Israeli hospitals face shortage of COVID medications

Healthcare experts say shortage created due to inadequate preparedness and flawed predictions by health authorities during the current winter COVID-19 season

Following budgetary disputes and inaccurate forecasts Israeli hospitals face a shortage of COVID-19 medications and some patients were not receiving the necessary medications, while others have a limited supply lasting only a few more days, Ynet learned on Tuesday.
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The primary treatment being withheld from patients is Remdesivir, which is currently not included in the approved list of medications. Discussions regarding its inclusion are taking place within committee deliberations. The underlying cause of the disagreement stems from the Finance Ministry's reluctance to allocate a dedicated budget for these medications.
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חיסוני קורונה
חיסוני קורונה
COVID-19 vaccines
(Photo: EPA)
In response, the Health Ministry contends that the funds for purchasing and distributing these medications should be sourced from the existing budget already allocated to them. "There is a shortage," stated a representative from one of the hospitals. "There is strict oversight and private approval by an infectious diseases specialist for each supply."
According to healthcare experts, another reason for the shortage is inadequate preparedness and flawed predictions by health authorities during the current winter COVID-19 season.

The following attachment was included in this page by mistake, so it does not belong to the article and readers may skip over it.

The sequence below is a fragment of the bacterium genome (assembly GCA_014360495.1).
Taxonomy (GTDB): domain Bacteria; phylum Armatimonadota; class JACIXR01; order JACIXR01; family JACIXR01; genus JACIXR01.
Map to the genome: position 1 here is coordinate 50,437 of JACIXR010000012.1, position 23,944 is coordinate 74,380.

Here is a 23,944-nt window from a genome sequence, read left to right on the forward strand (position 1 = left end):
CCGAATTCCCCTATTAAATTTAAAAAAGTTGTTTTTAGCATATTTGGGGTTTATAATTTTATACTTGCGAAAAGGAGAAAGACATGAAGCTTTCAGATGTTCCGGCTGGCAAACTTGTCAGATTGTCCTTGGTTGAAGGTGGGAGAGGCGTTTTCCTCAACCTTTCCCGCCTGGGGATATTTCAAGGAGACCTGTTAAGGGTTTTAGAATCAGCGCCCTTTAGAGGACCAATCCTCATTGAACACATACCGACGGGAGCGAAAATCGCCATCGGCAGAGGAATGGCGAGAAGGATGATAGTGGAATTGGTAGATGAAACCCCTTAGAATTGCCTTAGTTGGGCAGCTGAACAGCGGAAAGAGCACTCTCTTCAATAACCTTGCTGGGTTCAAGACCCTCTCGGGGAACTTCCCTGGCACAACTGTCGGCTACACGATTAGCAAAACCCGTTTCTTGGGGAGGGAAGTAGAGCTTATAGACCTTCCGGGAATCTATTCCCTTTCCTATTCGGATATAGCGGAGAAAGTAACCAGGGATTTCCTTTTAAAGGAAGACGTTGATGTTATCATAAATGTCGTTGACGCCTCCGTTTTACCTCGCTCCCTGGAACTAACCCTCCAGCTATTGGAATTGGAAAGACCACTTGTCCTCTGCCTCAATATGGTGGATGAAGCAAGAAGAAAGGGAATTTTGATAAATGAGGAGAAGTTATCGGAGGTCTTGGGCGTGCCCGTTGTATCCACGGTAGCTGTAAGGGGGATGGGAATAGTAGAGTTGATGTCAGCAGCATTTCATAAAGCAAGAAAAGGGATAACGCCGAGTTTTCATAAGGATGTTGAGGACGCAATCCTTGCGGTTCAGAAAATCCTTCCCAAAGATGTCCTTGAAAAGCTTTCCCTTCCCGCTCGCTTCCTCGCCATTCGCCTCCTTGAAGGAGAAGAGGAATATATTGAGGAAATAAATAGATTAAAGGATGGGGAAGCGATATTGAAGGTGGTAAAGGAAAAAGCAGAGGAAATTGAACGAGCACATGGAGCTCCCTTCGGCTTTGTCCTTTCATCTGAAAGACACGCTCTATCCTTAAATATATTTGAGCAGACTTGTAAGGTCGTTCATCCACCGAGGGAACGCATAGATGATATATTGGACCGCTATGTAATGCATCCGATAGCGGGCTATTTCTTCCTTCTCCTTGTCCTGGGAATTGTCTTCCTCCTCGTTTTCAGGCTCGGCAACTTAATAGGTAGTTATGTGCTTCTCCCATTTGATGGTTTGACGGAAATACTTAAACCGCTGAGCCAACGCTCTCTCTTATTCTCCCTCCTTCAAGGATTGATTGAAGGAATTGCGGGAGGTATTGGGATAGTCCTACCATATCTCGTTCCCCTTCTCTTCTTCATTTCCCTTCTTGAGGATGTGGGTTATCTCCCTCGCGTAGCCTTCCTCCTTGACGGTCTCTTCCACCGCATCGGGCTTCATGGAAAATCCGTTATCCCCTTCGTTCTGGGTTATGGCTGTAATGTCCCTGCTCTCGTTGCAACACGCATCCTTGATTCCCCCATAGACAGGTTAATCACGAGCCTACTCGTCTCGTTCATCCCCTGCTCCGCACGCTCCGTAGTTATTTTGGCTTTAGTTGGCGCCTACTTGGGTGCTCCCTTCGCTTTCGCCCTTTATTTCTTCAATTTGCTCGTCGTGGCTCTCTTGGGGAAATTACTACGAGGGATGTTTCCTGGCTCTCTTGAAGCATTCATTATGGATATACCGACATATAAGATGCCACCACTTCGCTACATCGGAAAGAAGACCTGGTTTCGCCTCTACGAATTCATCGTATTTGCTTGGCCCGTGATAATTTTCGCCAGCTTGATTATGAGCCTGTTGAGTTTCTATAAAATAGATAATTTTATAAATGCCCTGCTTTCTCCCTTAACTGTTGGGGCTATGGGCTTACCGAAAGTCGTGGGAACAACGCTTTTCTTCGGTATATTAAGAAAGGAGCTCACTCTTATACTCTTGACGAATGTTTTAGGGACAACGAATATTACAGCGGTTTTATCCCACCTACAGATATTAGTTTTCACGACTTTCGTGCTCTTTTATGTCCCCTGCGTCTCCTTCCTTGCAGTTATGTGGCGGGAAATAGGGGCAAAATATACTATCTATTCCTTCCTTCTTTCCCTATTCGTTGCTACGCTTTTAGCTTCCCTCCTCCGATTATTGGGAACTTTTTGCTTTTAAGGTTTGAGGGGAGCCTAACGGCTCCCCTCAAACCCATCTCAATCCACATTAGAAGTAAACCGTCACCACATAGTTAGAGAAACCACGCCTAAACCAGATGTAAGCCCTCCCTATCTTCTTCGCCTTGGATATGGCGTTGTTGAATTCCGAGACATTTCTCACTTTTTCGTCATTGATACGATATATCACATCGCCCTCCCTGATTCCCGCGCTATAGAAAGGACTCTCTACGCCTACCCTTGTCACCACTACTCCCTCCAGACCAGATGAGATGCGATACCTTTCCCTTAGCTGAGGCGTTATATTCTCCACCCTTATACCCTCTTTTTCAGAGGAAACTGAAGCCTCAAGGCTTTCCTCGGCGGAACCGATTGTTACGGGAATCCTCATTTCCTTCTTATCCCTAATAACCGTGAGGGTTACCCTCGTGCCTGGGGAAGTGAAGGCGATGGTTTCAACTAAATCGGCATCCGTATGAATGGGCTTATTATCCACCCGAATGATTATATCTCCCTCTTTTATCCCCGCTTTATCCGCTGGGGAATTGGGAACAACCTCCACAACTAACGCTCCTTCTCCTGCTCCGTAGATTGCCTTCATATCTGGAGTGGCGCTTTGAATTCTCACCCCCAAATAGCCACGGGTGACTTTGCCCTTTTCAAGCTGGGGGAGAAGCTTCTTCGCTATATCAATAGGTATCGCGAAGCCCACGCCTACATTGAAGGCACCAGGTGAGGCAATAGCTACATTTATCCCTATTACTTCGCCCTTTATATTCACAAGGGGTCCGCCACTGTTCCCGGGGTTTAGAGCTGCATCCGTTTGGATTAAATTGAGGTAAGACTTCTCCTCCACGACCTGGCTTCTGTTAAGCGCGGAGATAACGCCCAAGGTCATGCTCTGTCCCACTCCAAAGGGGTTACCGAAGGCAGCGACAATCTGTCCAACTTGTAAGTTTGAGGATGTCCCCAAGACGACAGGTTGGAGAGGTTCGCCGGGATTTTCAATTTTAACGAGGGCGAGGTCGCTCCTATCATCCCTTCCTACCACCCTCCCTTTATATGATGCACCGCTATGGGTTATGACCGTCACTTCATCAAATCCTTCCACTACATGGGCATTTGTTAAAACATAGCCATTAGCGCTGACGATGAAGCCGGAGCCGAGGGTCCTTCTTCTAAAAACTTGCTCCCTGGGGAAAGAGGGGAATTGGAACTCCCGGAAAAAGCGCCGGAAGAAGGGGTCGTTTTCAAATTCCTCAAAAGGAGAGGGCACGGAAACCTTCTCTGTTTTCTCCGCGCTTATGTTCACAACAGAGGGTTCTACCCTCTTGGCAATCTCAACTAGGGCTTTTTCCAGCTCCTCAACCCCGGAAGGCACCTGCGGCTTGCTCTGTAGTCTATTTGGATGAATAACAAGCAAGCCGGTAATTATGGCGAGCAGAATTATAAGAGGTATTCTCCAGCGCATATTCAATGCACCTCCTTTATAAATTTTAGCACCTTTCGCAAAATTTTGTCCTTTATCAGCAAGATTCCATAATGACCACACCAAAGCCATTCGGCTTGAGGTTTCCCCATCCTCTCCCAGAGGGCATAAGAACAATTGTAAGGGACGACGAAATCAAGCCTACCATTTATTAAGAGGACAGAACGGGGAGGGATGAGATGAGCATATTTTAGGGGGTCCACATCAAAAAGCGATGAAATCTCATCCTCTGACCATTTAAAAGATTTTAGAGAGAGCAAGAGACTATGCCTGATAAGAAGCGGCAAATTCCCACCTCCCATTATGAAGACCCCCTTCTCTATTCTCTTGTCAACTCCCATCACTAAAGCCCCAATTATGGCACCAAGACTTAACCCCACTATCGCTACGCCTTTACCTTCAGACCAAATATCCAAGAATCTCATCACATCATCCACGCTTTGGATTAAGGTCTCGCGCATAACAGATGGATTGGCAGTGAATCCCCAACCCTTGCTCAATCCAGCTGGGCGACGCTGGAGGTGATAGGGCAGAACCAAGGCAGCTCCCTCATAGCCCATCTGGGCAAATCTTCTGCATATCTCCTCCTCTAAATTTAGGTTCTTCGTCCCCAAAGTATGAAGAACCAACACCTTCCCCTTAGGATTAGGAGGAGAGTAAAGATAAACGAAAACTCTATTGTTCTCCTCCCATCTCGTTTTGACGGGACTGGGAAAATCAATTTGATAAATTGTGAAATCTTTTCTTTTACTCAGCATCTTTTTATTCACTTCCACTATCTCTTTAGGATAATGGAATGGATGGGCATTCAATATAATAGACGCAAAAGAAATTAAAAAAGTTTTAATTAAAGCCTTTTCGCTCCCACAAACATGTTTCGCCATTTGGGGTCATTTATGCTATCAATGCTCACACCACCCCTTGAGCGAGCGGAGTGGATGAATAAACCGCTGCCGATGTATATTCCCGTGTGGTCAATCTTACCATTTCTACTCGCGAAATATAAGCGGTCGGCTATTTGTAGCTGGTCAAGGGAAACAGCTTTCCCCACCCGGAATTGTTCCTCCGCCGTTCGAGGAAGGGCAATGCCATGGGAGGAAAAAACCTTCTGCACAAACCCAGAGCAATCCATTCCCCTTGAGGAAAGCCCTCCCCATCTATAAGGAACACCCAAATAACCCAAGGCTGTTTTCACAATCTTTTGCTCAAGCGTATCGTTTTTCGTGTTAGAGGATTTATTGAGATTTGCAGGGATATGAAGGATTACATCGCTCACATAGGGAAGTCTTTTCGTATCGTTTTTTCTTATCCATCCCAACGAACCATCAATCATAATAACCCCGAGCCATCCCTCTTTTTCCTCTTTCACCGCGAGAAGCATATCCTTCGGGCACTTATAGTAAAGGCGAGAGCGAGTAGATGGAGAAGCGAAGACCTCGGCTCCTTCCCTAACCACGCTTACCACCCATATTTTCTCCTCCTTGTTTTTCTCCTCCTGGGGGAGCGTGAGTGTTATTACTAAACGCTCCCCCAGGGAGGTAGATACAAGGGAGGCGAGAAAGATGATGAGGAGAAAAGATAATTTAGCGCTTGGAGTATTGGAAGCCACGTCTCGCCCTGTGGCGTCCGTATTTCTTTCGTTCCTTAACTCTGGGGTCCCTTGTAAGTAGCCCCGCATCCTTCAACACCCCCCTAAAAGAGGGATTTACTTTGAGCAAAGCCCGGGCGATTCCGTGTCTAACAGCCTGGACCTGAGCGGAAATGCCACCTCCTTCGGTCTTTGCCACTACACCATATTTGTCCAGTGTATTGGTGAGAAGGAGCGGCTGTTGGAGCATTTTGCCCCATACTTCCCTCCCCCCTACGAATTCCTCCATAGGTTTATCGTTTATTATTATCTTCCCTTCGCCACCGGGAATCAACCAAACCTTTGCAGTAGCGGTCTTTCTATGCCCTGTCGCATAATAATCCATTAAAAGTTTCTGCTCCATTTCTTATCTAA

"There is a significant increase in COVID-19 cases, leading to numerous hospitalizations," one treating physician said. "In the past, the information put forth by the Health Ministry was reliable, but currently, it is not. In every hospital, there are hospitalized patients, and at any given moment, there are patients receiving intensive care treatment for COVID-19. There is no panic or crisis, but there are quite a few patients at the moment, and new patients are arriving at hospitals every day."
In response, the Finance Ministry stated, "The Health Ministry received budgets in the past year amounting to approximately NIS two billion for various flexible needs, providing them with a source for this until a decision is made by the drug basket committee."
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